I think that a personalist approach shows that the confrontation between beneficence and autonomy often stressed with regard to truth telling in the context of terminally ill patients – especially if they belong to different cultures or ethnic groups – proves to be more apparent than real. Indeed, the ethical principle of autonomy is grounded in respect for the person and the acknowledgment that as rational beings we have the unique capability to make reasoned choices. But there are different styles of decision-making that can be – in principle – equally respectful for patient’s autonomy. One style may be referred to as "patient-based" model, and the other one as "family-based" style. But in spite of cultural and ethnic diversities, autonomy can still be said to be valid and universal principle in relation to truth disclosure because it is based on what it is to be a person and in the respect due to each person as person (personalist principle). What actually varies among different ethnic groups and cultures is the way in which the respect for a person’s freedom is best exercised: the communication and decision-making "styles".

In order to respect the patient’s autonomous choice it is mandatory to explore carefully his or her preferences with regard to communication and decision-making style. As in our days patients transplanted to other cultures for health care is more common due to globalization, to preserve both autonomy and beneficence, physicians must get to know their patients well enough to discern when, and if, those patients wish to know about their clinical condition, as well as the communication and decision-making style they prefer. Nevertheless, to state that competent human beings are owed the freedom to choose the communication and decision-making style they prefer, and to define beneficence in terms of their own values, is not equivalent to say that all values are morally equivalent or defensible, nor than physicians are mere servants of patient’s desires. What is actually affirmed is that as human beings we are owed respect for the choices we voluntarily make. But this applies obviously both for patients as well as for health care providers. Thus, if a patient or a family requests a path of actions that clearly violates the standards of care, the professional ethos or the law, the attending physician is free to reject the request, provided he or she will not abandon the patient. It becomes evident that a personalist approach to clinical ethics provides good insights for dealing with cultural and personal differences between patients and health care professionals.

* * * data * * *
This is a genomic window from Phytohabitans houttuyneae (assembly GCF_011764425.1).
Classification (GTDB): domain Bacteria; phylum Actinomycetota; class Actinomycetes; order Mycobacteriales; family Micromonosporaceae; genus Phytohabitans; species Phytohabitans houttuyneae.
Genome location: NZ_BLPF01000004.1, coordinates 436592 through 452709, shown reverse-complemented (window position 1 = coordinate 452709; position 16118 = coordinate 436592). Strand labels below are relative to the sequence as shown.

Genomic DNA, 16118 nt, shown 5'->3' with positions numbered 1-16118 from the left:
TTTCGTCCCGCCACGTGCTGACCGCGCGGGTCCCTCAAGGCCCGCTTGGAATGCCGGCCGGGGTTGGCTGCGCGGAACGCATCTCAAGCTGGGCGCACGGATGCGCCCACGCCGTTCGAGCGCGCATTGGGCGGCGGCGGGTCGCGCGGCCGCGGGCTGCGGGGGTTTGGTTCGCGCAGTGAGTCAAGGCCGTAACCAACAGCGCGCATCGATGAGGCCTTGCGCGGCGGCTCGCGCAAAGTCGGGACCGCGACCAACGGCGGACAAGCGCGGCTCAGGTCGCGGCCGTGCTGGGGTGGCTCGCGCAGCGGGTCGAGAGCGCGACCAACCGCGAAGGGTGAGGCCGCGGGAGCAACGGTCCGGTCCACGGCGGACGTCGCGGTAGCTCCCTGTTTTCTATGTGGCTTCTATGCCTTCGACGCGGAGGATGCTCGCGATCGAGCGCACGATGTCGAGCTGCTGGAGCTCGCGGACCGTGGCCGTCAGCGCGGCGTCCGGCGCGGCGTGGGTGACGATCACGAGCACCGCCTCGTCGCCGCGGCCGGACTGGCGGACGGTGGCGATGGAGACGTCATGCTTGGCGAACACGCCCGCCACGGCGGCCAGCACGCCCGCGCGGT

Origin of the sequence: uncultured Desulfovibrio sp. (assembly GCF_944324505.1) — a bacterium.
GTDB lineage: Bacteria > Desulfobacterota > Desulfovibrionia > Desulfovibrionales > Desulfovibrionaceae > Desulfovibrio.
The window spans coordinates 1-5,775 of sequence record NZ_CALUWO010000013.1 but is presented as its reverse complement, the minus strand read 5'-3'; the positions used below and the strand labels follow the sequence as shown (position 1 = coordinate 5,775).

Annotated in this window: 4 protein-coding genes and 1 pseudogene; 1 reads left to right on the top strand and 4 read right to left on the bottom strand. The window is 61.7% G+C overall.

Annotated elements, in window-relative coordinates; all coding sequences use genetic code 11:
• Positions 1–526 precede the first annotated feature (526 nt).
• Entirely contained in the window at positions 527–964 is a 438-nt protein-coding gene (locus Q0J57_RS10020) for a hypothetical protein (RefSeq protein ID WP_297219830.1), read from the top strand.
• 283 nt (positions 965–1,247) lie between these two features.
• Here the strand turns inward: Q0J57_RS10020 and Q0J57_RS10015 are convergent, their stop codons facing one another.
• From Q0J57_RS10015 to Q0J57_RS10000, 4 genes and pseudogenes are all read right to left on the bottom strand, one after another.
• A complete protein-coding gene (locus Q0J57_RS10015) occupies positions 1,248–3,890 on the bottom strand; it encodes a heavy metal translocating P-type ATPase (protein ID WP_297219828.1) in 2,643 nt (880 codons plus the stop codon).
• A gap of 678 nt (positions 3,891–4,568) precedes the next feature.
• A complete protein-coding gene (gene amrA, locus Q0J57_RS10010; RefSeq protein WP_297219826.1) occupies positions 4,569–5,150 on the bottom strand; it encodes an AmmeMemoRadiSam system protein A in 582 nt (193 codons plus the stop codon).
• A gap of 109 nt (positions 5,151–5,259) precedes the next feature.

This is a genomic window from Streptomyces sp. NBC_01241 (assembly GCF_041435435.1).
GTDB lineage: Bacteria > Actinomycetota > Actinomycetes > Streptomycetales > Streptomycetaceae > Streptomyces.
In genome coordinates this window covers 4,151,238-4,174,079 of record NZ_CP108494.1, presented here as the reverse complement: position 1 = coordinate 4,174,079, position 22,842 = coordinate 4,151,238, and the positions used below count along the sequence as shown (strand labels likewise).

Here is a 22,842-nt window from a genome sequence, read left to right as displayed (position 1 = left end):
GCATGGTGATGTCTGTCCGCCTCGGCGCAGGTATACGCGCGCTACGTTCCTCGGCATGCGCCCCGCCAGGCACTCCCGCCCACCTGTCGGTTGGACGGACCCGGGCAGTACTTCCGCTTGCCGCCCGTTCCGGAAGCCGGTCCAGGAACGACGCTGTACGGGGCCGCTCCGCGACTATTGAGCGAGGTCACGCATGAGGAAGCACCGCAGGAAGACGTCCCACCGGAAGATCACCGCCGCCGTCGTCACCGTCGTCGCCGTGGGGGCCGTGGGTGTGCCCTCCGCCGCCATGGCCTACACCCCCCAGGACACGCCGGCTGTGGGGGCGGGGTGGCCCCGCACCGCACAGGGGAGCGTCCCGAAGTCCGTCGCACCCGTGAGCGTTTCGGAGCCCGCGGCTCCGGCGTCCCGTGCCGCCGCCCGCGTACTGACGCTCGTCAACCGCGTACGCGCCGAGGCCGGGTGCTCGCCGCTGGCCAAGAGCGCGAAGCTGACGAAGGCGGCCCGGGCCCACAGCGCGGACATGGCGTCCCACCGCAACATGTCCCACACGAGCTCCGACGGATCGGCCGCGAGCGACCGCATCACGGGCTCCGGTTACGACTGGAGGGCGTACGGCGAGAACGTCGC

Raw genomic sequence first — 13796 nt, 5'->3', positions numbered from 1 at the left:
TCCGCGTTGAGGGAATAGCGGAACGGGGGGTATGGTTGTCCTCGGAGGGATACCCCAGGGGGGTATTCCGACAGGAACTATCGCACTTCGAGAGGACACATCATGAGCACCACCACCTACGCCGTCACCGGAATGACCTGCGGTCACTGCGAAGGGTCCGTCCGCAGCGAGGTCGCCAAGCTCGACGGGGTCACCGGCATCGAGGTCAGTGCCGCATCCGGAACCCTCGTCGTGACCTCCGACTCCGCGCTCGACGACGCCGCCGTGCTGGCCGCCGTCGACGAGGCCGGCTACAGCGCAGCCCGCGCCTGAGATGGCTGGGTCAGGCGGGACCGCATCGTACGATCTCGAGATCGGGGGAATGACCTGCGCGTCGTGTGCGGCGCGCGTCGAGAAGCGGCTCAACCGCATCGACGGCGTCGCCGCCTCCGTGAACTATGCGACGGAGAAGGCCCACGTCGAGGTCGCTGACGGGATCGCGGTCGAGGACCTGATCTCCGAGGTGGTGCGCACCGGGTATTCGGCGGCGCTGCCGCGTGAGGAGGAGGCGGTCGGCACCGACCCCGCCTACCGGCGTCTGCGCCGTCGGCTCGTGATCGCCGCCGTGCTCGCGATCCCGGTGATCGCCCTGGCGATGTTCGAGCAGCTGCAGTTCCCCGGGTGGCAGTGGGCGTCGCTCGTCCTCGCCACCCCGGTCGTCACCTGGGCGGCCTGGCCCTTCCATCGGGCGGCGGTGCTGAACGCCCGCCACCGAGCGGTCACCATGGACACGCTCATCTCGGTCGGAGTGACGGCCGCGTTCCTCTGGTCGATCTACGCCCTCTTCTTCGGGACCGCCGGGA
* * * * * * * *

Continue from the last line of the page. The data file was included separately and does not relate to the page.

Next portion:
Dr. Paulina Taboada, MD, PhD
Palliative Care and Bioethics